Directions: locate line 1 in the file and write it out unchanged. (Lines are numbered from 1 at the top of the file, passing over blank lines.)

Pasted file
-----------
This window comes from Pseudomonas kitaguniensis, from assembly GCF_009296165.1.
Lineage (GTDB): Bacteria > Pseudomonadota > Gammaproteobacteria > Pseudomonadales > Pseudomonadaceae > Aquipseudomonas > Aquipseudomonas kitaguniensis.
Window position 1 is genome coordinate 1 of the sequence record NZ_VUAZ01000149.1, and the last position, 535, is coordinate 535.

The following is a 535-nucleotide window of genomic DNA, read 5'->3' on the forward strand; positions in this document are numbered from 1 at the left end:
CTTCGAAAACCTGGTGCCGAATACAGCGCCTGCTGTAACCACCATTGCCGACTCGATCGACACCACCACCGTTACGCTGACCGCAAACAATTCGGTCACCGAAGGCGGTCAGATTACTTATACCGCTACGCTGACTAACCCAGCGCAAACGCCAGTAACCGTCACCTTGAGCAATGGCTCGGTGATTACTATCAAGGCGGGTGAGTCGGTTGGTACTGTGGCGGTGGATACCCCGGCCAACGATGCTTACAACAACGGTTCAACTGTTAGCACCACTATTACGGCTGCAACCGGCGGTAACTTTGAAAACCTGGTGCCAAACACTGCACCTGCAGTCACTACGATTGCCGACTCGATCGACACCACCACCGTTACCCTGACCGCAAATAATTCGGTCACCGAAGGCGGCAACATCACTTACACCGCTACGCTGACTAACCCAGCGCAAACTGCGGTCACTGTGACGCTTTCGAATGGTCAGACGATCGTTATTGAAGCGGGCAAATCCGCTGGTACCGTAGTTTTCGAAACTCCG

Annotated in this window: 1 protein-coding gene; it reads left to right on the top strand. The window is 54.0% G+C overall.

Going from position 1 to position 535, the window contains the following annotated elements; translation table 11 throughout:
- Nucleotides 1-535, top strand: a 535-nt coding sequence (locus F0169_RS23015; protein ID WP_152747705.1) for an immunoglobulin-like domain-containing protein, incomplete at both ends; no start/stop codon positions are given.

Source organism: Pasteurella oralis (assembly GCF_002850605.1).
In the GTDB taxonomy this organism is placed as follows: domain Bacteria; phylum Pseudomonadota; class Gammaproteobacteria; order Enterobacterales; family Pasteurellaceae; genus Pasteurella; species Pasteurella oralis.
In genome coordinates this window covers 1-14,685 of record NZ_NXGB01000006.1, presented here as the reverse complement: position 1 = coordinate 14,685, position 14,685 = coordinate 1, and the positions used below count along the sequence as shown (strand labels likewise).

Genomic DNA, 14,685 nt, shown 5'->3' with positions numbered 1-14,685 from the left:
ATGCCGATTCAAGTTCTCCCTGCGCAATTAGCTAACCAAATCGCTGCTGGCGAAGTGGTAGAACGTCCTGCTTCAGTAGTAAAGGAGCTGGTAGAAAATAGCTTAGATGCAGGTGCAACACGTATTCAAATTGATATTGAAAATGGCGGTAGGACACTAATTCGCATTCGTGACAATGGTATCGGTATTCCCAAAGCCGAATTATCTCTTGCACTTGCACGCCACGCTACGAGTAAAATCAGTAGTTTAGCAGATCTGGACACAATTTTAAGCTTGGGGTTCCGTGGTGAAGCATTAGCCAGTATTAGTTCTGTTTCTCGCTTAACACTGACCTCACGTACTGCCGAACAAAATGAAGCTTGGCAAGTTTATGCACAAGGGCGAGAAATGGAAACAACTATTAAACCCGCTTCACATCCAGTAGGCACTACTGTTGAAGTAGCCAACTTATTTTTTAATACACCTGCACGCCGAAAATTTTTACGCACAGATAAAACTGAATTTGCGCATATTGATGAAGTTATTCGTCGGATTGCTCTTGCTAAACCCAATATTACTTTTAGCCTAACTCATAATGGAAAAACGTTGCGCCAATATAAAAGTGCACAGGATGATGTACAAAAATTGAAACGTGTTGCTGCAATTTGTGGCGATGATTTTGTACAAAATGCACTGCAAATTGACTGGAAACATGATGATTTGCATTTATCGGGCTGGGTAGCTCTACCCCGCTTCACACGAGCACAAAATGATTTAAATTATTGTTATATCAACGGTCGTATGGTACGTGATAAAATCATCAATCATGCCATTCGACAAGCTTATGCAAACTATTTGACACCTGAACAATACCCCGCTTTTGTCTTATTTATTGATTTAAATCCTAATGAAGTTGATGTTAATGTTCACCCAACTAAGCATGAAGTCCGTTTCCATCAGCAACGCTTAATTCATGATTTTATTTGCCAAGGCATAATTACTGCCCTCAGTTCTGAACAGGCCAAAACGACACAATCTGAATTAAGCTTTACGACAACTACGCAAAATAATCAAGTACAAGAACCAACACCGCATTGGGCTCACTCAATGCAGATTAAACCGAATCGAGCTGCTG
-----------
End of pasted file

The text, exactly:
This window comes from Pseudomonas kitaguniensis, from assembly GCF_009296165.1.